As the clocked ticked down to the deadline for filling a petition challenging the repeat presidential elections, two former student leaders arrived at the Supreme Court with unusual request.
George Bush and John Chengo wanted the court to allow them file a petition challenging President Kenyatta's win without paying the mandatory Sh1.5 million court fees.
The two former Moi University student leaders filed a pauper's brief which allows a poor person to argue in court without paying court fees claiming they live in grinding poverty.
In their brief, they say that they live in 'a run down and mud-thatched house without windows in the disgraced slums of Huruma estate' in Nairobi.
Arguing his case further, George Bush says he lives off a single meal a day unlike the customary three meals.
Order 33, rule 16(1) of the civil procedure act states 'If any defendant alleges that he is unable to pay court fees the registrar, upon application being made for that purpose, shall inquire into the question of his poverty and if he is satisfied on oath that the allegation of poverty is true, shall record the result of his investigation and a statement of proportion of the fees (if any) which the defendant is able to pay…'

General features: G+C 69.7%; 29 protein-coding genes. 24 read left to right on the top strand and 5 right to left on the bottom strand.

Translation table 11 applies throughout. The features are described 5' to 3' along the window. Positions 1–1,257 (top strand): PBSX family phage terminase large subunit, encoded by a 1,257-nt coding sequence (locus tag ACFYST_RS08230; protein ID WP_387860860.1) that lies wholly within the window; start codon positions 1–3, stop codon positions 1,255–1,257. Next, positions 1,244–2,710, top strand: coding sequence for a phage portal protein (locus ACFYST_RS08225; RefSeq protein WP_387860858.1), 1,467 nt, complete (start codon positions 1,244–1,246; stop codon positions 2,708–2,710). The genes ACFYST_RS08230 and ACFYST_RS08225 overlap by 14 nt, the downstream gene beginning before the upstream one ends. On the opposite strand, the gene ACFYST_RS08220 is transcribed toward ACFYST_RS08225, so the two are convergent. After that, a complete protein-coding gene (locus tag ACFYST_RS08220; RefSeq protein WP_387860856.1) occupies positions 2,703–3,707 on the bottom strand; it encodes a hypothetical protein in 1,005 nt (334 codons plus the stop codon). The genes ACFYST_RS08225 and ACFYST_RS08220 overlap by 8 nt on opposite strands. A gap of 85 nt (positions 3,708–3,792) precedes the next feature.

They want the Supreme Court to annul the repeat presidential polls on grounds that the withdrawal of Raila Odinga and no elections being held in 25 constituencies affected the outcome.
"As we wait on the directive of the registrar of the court, we hope that our petition will solve the injustices that the government has caused Kenyans. What happened on October 26 was not an election but hypocrisy that wasted taxpayers' money," said Chengo.
If accepted, they will join former Kilome MP Haron Mwau and chairman of the International Commission of Jurists, Njonjo Mue in challenging the repeat presidential polls.